**Silken Siegels**http://www.fractalforums.com/index.php?action=gallery;sa=view;id=15819A Triskelion marriage of three different quadratic Siegel Disk basins -- the corresponding

*z*^{2} Julia seeds are on the boundary of the M-set cardioid, at three different points on that boundary. The spirals "in between" the disk basins are evidence of another class of repelling periodic points with the potential to condense into a fourth basin given somewhat different parameters -- i.e., there's really another Julia set, a disconnected one, lurking here.

Of course, every point not in the interior of any of the basins is somehow a part of all five Julia sets -- the three quadratic Siegel disk basin boundaries, the disconnected one, and the Triskelion Julia set. Julia sets within Julia sets ... as with the spacefillers, where one somehow has multiple cryptic disconnected quadratic Julia sets each one of which is the whole Riemann sphere, yet which seem to "interlock" to

*sum up* to the whole Riemann sphere at the same time, it's clear that some new mathematics is needed to describe aspects of what goes on here.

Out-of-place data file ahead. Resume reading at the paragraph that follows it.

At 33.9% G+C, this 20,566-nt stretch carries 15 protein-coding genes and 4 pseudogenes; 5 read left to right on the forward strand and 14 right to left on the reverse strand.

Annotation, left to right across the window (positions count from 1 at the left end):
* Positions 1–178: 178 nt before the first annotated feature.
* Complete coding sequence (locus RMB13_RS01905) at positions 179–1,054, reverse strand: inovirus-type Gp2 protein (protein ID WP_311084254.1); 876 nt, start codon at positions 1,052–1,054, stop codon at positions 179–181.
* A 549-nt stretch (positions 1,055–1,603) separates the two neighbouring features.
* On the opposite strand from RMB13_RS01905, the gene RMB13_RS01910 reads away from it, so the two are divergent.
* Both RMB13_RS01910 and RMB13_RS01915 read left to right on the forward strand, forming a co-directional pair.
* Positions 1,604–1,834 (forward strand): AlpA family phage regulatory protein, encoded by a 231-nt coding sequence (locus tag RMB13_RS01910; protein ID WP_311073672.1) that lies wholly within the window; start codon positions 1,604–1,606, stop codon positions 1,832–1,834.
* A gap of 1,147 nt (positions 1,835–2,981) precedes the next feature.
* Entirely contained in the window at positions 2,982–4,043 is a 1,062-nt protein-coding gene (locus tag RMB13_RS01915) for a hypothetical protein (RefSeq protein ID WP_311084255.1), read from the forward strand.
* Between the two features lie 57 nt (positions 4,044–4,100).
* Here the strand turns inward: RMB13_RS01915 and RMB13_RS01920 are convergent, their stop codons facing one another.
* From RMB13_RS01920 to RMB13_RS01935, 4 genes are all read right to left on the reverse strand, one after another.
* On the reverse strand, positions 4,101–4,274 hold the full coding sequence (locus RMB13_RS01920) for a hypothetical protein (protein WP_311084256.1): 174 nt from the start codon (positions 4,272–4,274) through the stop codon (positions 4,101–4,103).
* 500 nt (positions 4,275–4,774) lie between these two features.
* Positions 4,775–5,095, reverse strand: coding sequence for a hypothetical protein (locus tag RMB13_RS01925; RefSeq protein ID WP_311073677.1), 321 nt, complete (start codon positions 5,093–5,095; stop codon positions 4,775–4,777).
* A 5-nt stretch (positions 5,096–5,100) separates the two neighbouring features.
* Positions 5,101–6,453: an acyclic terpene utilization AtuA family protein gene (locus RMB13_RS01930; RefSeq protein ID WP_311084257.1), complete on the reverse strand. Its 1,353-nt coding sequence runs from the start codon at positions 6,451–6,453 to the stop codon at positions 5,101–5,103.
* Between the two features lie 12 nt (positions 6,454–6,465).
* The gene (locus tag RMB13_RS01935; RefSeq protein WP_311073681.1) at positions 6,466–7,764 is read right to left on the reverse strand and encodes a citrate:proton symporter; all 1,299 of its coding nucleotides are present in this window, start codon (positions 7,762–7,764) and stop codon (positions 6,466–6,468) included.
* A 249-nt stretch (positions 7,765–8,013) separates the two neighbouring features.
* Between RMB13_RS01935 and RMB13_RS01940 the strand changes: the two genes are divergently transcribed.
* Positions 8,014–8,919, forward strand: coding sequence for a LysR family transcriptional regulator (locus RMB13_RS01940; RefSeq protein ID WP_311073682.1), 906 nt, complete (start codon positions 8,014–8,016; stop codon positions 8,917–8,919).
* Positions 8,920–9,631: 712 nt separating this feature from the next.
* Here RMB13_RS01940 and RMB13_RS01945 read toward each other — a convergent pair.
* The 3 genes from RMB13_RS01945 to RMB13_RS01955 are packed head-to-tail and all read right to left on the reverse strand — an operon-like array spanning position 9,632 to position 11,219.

The colorings that render the spacefillers' structures visible suggest it may be a form of fuzzy-set that's relevant -- each point can belong "strongly" versus "more weakly" to each of the combined subordinate Julia sets, that belongs in non-fuzzy-set terms to all of them by belonging to the parent Triskelion (or Matchmaker) Julia set (whether or not the latter is the whole Riemann sphere, as in the spacefilling case, or a proper subset, as in this image).

Of course, one might argue that the spacefillers' inner structures are illusory -- after all, it's really just the entire sphere! -- yet the fact that picking a seed in the butt crack of one minibrot and near the antenna of a second results in a spacefiller where the relevant colorings all show Elephant Valley shapes intertwined with linear ones establishes firmly that what these colorings bring out is real, reflecting some actual way in which the dynamics of the individual quadratic Julia sets are sub-dynamics of the dynamics of the spacefilling Julia set. So, the subordinate Julia sets "really are in there" in some sense, yet also every point in the Riemann sphere belongs to all of them, so the way to describe

*how* they are "in there" cannot be the simple binary membership language of "normal" set theory. Instead it must be some measure, perhaps a simple scalar or perhaps more than that, which colorings like weighted-sums, Elliptic Harlequin, triangle inequality average, and others can in some manner approximate.